NEW DELHI — At least 43 people died, and a dozen more were injured early Sunday in a fire that swept through a small factory in India’s capital, police said. It was second-deadliest fire in Delhi history.

Rescue operations took nearly four hours and involved 30 fire engines and 150 personnel. The fire, reported at 5:20 a.m., broke out on the second floor of the five-story building. Atul Garg, chief of Delhi Fire Services, said the cause was not immediately clear as responders focused on the rescue.

Images shared by local media showed narrow corridors blackened with soot and charred materials. Police said most of the deceased were workers who lived in the factory, where they made school bags and purses. The majority were poor migrants from the state of Bihar.

“I saw bodies being taken in sacks,” said Sarfaraz Nabi, who runs an electrical shop nearby. “Police and rescue teams also carried some on their shoulders. It was a painful sight.”

Babur Ali, another neighbor, said locals rushed in to save people. “I went to the third floor to knock on doors, but the rooms were locked from inside, and people were fast asleep,” Ali said. “We ran out of the building for our lives.”

Garg said the factory was in a residential area in central Delhi near Rani Jhansi Road and had no provisions for fire safety. Congested lanes and dilapidated buildings with illegal manufacturing workshops dot the area where the accident took place.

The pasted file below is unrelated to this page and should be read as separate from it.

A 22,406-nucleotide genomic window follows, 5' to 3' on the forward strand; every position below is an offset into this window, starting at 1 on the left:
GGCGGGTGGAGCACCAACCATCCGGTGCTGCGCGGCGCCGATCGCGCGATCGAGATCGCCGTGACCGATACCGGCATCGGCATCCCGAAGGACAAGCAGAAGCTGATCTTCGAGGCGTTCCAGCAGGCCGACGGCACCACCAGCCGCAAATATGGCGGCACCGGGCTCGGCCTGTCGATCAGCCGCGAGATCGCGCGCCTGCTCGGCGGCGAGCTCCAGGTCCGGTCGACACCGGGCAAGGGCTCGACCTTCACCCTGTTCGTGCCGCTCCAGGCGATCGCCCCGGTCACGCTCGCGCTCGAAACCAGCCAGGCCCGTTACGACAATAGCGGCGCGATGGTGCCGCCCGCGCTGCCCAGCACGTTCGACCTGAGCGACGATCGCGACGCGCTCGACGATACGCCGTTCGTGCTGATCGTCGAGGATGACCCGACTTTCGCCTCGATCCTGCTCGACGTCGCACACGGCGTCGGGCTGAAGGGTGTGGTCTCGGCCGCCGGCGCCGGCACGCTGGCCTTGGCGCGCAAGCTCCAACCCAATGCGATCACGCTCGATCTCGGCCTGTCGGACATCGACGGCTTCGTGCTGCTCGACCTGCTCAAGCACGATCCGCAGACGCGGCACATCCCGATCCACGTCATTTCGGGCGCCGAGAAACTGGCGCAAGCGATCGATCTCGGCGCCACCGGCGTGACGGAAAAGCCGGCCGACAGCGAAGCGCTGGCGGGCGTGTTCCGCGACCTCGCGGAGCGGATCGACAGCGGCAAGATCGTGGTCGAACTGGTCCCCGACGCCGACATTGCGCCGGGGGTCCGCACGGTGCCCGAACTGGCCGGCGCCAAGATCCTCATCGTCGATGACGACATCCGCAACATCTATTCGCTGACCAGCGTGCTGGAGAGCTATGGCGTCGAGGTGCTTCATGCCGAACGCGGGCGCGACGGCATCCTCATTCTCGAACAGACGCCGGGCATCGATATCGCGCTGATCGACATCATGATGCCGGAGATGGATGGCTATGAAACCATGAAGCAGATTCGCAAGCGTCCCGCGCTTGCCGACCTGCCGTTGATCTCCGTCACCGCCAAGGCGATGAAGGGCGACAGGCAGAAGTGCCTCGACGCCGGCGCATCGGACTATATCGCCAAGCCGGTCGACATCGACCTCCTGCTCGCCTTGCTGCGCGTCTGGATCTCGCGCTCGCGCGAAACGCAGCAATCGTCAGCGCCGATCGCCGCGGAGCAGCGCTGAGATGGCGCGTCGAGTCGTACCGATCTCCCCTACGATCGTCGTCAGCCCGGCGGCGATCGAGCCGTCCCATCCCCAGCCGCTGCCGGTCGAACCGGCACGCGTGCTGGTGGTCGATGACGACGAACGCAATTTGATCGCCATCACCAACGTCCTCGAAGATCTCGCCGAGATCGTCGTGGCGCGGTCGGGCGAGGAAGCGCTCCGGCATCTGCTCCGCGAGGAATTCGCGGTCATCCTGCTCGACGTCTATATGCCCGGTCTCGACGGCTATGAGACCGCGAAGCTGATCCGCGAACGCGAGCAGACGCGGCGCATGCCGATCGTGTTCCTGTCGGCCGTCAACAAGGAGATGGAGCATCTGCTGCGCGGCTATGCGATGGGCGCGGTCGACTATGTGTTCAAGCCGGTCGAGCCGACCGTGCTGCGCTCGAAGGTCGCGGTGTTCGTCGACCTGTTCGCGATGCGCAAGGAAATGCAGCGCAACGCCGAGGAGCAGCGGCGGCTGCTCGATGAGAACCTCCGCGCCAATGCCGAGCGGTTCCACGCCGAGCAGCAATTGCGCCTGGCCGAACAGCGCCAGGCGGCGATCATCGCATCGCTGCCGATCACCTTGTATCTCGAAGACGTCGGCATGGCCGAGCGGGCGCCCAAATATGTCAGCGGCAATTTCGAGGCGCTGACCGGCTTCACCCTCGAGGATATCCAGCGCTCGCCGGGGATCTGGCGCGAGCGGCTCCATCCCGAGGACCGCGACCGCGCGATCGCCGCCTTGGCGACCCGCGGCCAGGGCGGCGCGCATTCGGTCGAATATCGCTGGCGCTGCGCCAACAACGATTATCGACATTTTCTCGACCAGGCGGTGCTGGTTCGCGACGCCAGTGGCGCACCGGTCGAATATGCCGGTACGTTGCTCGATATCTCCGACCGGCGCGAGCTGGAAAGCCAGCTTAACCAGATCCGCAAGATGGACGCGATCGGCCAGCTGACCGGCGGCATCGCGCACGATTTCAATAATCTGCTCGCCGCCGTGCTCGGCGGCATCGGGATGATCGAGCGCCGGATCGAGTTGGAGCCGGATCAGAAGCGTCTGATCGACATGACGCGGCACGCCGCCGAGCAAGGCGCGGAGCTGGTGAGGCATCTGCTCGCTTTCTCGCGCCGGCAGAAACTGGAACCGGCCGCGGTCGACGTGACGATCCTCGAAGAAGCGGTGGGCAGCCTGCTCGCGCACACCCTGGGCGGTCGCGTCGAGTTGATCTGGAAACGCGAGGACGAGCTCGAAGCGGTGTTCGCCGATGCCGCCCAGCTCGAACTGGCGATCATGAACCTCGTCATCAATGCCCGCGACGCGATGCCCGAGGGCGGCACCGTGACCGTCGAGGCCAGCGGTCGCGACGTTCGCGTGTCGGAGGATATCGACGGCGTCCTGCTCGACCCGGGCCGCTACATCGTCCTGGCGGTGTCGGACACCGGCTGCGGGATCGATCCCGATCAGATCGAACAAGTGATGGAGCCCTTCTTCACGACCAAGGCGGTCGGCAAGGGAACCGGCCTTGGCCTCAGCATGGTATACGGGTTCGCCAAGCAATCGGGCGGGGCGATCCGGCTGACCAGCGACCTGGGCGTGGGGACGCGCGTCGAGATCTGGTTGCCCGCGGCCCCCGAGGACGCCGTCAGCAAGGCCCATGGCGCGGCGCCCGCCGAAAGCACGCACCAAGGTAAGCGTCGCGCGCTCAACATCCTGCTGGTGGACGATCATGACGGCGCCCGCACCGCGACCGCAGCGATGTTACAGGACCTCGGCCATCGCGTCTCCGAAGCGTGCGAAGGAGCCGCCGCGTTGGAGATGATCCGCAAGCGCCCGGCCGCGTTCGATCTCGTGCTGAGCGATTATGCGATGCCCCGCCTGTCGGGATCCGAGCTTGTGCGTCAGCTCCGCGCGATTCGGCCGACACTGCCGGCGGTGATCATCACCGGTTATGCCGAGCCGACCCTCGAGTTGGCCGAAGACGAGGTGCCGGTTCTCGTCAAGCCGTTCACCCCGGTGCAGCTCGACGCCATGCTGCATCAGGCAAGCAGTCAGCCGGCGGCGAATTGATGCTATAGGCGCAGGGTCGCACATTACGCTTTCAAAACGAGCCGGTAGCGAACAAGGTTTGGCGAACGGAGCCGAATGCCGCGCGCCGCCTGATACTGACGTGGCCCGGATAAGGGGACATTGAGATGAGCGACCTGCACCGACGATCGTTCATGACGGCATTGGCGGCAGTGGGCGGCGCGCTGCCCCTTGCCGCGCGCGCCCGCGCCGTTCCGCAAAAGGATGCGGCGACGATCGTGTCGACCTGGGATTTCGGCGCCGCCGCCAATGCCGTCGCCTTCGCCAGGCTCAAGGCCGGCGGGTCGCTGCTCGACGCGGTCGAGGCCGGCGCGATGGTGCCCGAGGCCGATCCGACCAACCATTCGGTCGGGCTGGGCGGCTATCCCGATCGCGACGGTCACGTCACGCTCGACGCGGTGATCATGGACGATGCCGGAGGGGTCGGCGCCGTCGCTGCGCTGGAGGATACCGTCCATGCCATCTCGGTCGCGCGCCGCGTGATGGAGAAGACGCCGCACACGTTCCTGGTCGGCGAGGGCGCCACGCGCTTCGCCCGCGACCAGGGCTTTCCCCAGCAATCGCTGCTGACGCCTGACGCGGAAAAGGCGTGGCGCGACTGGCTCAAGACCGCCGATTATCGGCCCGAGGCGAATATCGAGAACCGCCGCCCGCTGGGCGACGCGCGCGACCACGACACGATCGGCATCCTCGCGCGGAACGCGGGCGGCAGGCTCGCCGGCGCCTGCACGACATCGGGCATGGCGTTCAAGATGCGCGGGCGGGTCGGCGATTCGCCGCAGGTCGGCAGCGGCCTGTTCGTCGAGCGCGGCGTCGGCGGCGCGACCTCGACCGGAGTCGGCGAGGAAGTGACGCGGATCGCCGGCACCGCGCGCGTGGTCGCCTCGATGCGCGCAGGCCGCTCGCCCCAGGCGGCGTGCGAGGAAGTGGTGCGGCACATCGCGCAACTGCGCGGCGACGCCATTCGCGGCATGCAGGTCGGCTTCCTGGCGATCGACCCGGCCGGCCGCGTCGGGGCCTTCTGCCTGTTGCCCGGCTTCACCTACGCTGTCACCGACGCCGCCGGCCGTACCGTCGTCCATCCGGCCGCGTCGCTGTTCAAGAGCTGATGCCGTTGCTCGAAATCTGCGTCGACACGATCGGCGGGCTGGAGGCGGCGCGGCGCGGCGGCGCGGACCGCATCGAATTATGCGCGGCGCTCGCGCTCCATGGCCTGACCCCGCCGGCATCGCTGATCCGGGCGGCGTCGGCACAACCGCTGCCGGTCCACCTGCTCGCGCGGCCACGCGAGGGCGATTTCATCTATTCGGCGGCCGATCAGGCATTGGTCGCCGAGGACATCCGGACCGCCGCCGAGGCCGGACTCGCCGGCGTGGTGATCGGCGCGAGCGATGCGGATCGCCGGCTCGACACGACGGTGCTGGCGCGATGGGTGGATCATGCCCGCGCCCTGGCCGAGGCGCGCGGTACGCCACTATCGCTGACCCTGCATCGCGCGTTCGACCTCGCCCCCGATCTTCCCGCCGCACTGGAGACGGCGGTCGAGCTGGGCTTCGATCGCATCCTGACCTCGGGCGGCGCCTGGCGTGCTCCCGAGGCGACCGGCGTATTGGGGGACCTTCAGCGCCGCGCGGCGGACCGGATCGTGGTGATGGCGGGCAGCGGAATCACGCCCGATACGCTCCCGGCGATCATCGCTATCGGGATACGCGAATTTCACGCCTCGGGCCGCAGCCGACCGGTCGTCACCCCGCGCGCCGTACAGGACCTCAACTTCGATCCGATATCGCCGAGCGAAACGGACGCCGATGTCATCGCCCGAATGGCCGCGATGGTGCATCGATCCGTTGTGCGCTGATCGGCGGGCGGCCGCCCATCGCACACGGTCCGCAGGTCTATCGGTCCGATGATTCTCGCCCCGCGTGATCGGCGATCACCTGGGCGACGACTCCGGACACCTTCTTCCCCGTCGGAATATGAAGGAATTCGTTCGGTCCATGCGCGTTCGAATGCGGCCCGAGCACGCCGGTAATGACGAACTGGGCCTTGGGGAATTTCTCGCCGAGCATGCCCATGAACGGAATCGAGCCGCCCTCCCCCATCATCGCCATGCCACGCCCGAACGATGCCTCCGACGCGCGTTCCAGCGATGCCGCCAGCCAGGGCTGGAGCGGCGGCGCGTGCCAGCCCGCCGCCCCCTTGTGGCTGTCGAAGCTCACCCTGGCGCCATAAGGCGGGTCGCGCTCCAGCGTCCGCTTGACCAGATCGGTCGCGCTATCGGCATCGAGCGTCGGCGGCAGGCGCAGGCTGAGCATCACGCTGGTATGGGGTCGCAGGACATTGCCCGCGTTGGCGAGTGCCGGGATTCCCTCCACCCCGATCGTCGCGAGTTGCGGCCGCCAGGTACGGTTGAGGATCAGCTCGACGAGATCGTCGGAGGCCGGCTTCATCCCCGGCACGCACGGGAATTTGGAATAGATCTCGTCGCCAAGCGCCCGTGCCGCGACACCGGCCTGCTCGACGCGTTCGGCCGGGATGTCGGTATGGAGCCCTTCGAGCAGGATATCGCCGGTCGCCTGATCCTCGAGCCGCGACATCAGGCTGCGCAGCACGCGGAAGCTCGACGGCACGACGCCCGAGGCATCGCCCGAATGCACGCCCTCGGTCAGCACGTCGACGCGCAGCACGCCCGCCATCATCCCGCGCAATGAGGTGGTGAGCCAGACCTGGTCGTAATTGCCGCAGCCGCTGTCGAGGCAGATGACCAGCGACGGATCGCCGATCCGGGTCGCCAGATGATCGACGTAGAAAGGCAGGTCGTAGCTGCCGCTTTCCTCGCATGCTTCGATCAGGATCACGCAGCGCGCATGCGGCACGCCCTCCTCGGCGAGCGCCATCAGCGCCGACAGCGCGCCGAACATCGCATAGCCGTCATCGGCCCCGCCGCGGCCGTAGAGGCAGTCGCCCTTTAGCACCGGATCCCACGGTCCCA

Most of the victims succumbed to smoke inhalation, according to Sunil Choudhary, deputy chief fire officer. “The iron gate of the building was locked from outside,” he said. “The whole building became a gas chamber.”

Choudhary said officials were investigating the possibility the fire was caused by a short circuit.

There was chaos at the Lok Nayak Hospital as family members ran between the emergency ward and the mortuary in search of loved ones. Abdul Kareem, 35, heard of the fire and called his relative Mohammad Shakir, a worker at the factory, multiple times. Finally, he was directed to the hospital. “We have been waiting to hear from the doctors or anyone who could at least tell us if he is alive or dead,” Kareem said.

Mehboob Alam, 60, was waiting at the mortuary for news of two nephews. “My elder brother called me in the morning crying,” he said. “Imran had called his father scared that he would not survive.” By early evening, Imran’s body was found. Alam continued to search “hopelessly” for his other nephew.

Deadly fires are common in India, with fire safety regulations poorly enforced and illegal construction rampant. Small factories often operate illegally in cramped residential buildings without any safety measures in place. A fire at a Delhi hotel this year killed 17 people and prompted an outcry over fire safety measures in buildings in the capital.

Imran Hussain, a minister in the Delhi state government, called Sunday’s fire a “tragic incident.” He said an investigation will be conducted and action taken against those found responsible. Delhi’s chief minister, Arvind Kejriwal, visited the site and announced compensation to the families of the victims.

Delhi suffered its worst fire in 1997 when flames blazed through a movie theater during a screening, killing 59 people and injuring more than 100.